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ARS Home » Northeast Area » Wyndmoor, Pennsylvania » Eastern Regional Research Center » Molecular Characterization of Foodborne Pathogens Research » Research » Publications at this Location » Publication #249507

Title: Distribution of ColE1-like KAN-resistance plasmids in a population of Salmonella enterica from animal diagnostic samples

item Chen, Chinyi
item Lindsey, Rebecca
item Strobaugh Jr, Terence
item Frye, Jonathan
item Meinersmann, Richard - Rick

Submitted to: Meeting Abstract
Publication Type: Abstract Only
Publication Acceptance Date: 3/3/2010
Publication Date: 5/23/2010
Citation: Chen, C., Lindsey, R.L., Strobaugh Jr, T.P., Frye, J.G., Meinersmann, R.J. 2010. Distribution of ColE1-like KAN-resistance plasmids in a population of Salmonella enterica from animal diagnostic samples [abstract]. 1:1.

Interpretive Summary:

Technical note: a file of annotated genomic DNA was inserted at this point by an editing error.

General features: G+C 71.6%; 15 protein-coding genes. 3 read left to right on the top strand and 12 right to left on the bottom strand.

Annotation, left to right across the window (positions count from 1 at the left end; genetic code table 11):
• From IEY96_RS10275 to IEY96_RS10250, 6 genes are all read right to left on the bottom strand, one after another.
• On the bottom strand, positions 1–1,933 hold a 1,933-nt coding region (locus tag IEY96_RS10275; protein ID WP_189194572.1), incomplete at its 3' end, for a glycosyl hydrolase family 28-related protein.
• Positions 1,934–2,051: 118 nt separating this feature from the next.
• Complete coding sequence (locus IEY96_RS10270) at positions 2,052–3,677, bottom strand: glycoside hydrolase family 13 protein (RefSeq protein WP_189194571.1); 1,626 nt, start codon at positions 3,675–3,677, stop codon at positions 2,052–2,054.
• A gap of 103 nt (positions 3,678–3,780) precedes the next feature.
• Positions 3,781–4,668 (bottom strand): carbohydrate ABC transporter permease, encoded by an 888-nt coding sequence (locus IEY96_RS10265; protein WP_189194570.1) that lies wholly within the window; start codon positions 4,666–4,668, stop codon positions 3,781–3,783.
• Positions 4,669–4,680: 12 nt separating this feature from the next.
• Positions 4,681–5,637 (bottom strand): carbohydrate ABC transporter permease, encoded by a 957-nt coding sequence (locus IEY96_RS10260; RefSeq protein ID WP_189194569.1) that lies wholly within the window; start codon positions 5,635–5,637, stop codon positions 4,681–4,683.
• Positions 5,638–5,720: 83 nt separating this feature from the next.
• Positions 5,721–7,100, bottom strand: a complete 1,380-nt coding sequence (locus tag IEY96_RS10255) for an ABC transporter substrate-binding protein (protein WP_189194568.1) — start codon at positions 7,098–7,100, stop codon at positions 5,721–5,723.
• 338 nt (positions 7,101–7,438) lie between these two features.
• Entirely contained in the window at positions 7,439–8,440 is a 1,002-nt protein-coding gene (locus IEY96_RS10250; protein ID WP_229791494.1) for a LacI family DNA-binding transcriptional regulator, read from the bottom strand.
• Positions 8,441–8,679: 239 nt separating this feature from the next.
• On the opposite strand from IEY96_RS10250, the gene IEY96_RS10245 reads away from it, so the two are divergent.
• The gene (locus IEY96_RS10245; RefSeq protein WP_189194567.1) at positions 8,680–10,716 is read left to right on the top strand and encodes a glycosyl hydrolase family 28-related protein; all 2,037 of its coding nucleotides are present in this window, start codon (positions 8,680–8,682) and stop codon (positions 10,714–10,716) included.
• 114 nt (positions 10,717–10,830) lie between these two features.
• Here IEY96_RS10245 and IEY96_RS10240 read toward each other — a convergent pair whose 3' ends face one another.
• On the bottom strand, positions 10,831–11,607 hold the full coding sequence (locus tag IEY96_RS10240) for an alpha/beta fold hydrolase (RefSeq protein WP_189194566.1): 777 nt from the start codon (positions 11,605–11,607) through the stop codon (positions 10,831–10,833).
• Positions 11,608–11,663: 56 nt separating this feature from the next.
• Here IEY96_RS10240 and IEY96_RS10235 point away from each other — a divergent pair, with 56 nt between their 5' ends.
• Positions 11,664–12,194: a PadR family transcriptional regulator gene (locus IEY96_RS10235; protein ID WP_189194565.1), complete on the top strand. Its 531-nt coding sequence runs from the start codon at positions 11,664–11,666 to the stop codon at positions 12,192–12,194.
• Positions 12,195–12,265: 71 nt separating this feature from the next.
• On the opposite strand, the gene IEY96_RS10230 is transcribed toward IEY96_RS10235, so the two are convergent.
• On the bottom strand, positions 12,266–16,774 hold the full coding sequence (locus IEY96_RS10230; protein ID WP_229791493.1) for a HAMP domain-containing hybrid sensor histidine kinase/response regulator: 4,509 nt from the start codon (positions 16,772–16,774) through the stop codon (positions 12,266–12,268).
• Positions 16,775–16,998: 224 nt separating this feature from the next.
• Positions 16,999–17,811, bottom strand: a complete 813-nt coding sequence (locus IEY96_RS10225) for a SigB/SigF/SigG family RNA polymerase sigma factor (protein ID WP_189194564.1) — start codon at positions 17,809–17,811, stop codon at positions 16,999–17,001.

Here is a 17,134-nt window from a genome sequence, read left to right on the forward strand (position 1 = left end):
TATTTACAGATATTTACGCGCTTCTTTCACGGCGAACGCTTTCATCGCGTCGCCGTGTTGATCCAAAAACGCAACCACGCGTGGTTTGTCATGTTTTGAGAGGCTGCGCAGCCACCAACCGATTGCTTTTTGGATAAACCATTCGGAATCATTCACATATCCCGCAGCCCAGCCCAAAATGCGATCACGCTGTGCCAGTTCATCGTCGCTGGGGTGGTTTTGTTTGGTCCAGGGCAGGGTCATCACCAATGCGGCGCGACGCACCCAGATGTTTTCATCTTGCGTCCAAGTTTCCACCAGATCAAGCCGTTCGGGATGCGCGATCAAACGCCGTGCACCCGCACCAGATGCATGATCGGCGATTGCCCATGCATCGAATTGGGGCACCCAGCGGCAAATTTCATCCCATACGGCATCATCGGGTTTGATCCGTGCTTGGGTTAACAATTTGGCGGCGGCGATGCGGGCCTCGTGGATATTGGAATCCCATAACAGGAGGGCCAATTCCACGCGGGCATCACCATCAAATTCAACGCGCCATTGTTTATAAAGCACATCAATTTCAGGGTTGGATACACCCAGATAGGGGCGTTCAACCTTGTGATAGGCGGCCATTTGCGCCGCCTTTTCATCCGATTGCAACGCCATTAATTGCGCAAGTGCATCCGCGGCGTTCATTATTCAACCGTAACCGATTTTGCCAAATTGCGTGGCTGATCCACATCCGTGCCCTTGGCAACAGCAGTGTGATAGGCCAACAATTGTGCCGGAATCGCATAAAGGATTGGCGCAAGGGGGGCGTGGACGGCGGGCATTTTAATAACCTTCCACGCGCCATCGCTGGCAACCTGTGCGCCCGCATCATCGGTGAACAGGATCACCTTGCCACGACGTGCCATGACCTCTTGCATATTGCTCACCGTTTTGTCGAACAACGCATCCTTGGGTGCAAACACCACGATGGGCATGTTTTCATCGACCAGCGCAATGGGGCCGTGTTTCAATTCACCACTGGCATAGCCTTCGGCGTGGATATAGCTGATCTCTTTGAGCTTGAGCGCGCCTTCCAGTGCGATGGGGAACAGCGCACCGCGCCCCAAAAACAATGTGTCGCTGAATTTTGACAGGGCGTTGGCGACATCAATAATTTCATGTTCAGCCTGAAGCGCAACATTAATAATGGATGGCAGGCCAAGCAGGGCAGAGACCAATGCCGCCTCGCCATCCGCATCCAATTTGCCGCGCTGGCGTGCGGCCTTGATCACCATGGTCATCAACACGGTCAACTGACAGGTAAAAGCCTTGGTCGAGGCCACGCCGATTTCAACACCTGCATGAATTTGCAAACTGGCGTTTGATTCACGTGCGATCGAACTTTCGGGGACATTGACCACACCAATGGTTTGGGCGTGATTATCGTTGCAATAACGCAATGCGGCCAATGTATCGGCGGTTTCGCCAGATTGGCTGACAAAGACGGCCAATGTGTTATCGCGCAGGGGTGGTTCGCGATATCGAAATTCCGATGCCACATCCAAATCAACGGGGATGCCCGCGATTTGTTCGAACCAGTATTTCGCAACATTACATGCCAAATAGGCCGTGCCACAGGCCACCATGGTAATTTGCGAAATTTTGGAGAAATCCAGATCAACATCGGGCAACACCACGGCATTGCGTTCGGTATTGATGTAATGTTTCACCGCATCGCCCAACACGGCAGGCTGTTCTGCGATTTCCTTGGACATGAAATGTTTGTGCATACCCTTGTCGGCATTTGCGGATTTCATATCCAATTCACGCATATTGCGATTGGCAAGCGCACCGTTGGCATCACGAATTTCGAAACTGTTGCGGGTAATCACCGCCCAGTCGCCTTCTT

Technical Abstract: Background: Previous studies showed that some Salmonella isolates may harbor ColE1-like plasmids that carry a single aph gene responsible for kanamycin resistance (KAN-R). However the distribution of these plasmids is unknown. Methods: KAN-R Salmonella isolates (n=102) collected through the 2005 National Antimicrobial Resistance Monitoring System (NARMS) were screened by PCR using 2 ColE1 primer sets. Plasmids from ColE+ isolates were transformed into E. coli DH5alpha and characterized by restriction mapping and sequencing. Nucleotide and amino acid sequence similarity was determined using BLAST against NCBI GenBank. Linkage disequilibrium (LD) was calculated using ARLEQUIN. Results: Thirty of the 102 KAN-R Salmonella isolates screened were PCR positive for ColE1; KAN-R ColE1-like plasmids from 23 isolates propagated in E. coli. All KAN-R ColE+ isolates carried the aph(3’)-I gene encoding an aminoglycoside phosphotransferase. Restriction mapping and sequencing revealed three major plasmid groups, two of which were similar to previously sequenced KAN-R ColE1 plasmids pU302S (group A, 47.8% of the 23 plasmids) and pSN11/00Kan (group B, 30.4%), and a novel sequence group (group C, 21.7%). The aph genes in group A and B plasmids were identical, and the aph gene in the novel group C plasmids differed by 11 nucleotides resulting in 4 amino acid changes. Group A plasmids were found in serotypes Typhimurium (6) and Newport (5) isolated from a variety of sources; group B plasmids were distributed mainly in Newport (5) and Heidelberg (2); group C plasmids were in Typhimurium (1), Newport (3), and Bardo (1), all isolated from cattle/dairy cattle. Pairwise LD between the ColE1 plasmid groups showed linkage (P value of 0.05) to DT104 and the aph sequence. Conclusion: The KAN-R ColE1-like plasmids were widely spread among different Salmonella serotypes and sources, and appear to have come from different lineages. Due to their high copy number and mobility, monitoring of this plasmid group illustrates an important mechanism of transmission of antimicrobial resistance genes.